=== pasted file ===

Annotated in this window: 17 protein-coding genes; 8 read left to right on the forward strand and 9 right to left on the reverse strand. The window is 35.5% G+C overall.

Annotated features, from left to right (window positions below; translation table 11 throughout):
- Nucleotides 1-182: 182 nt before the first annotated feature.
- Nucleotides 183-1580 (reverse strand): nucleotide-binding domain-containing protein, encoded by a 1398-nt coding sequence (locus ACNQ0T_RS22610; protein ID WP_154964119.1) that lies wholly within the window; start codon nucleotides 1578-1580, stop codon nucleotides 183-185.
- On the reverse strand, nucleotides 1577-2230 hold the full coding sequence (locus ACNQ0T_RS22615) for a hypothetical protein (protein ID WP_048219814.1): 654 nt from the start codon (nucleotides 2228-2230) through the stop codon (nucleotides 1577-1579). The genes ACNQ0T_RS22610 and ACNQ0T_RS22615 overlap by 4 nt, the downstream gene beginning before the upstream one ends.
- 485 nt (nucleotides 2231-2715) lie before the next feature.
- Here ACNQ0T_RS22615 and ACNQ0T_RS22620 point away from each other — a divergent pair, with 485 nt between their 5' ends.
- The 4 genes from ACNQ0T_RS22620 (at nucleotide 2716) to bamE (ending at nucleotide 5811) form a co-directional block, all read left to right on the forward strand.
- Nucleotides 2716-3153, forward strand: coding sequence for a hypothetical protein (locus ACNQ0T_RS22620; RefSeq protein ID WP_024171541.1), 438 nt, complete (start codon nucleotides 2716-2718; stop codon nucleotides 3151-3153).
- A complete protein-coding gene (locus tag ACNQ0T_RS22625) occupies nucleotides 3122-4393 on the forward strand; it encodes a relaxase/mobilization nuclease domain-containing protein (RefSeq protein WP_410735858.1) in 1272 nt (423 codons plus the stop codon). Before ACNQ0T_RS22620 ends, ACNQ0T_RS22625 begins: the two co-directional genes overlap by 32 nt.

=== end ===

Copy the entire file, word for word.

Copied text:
Annotated in this window: 17 protein-coding genes; 8 read left to right on the forward strand and 9 right to left on the reverse strand. The window is 35.5% G+C overall.

Annotated features, from left to right (window positions below; translation table 11 throughout):
- Nucleotides 1-182: 182 nt before the first annotated feature.
- Nucleotides 183-1580 (reverse strand): nucleotide-binding domain-containing protein, encoded by a 1398-nt coding sequence (locus ACNQ0T_RS22610; protein ID WP_154964119.1) that lies wholly within the window; start codon nucleotides 1578-1580, stop codon nucleotides 183-185.
- On the reverse strand, nucleotides 1577-2230 hold the full coding sequence (locus ACNQ0T_RS22615) for a hypothetical protein (protein ID WP_048219814.1): 654 nt from the start codon (nucleotides 2228-2230) through the stop codon (nucleotides 1577-1579). The genes ACNQ0T_RS22610 and ACNQ0T_RS22615 overlap by 4 nt, the downstream gene beginning before the upstream one ends.
- 485 nt (nucleotides 2231-2715) lie before the next feature.
- Here ACNQ0T_RS22615 and ACNQ0T_RS22620 point away from each other — a divergent pair, with 485 nt between their 5' ends.
- The 4 genes from ACNQ0T_RS22620 (at nucleotide 2716) to bamE (ending at nucleotide 5811) form a co-directional block, all read left to right on the forward strand.
- Nucleotides 2716-3153, forward strand: coding sequence for a hypothetical protein (locus ACNQ0T_RS22620; RefSeq protein ID WP_024171541.1), 438 nt, complete (start codon nucleotides 2716-2718; stop codon nucleotides 3151-3153).
- A complete protein-coding gene (locus tag ACNQ0T_RS22625) occupies nucleotides 3122-4393 on the forward strand; it encodes a relaxase/mobilization nuclease domain-containing protein (RefSeq protein WP_410735858.1) in 1272 nt (423 codons plus the stop codon). Before ACNQ0T_RS22620 ends, ACNQ0T_RS22625 begins: the two co-directional genes overlap by 32 nt.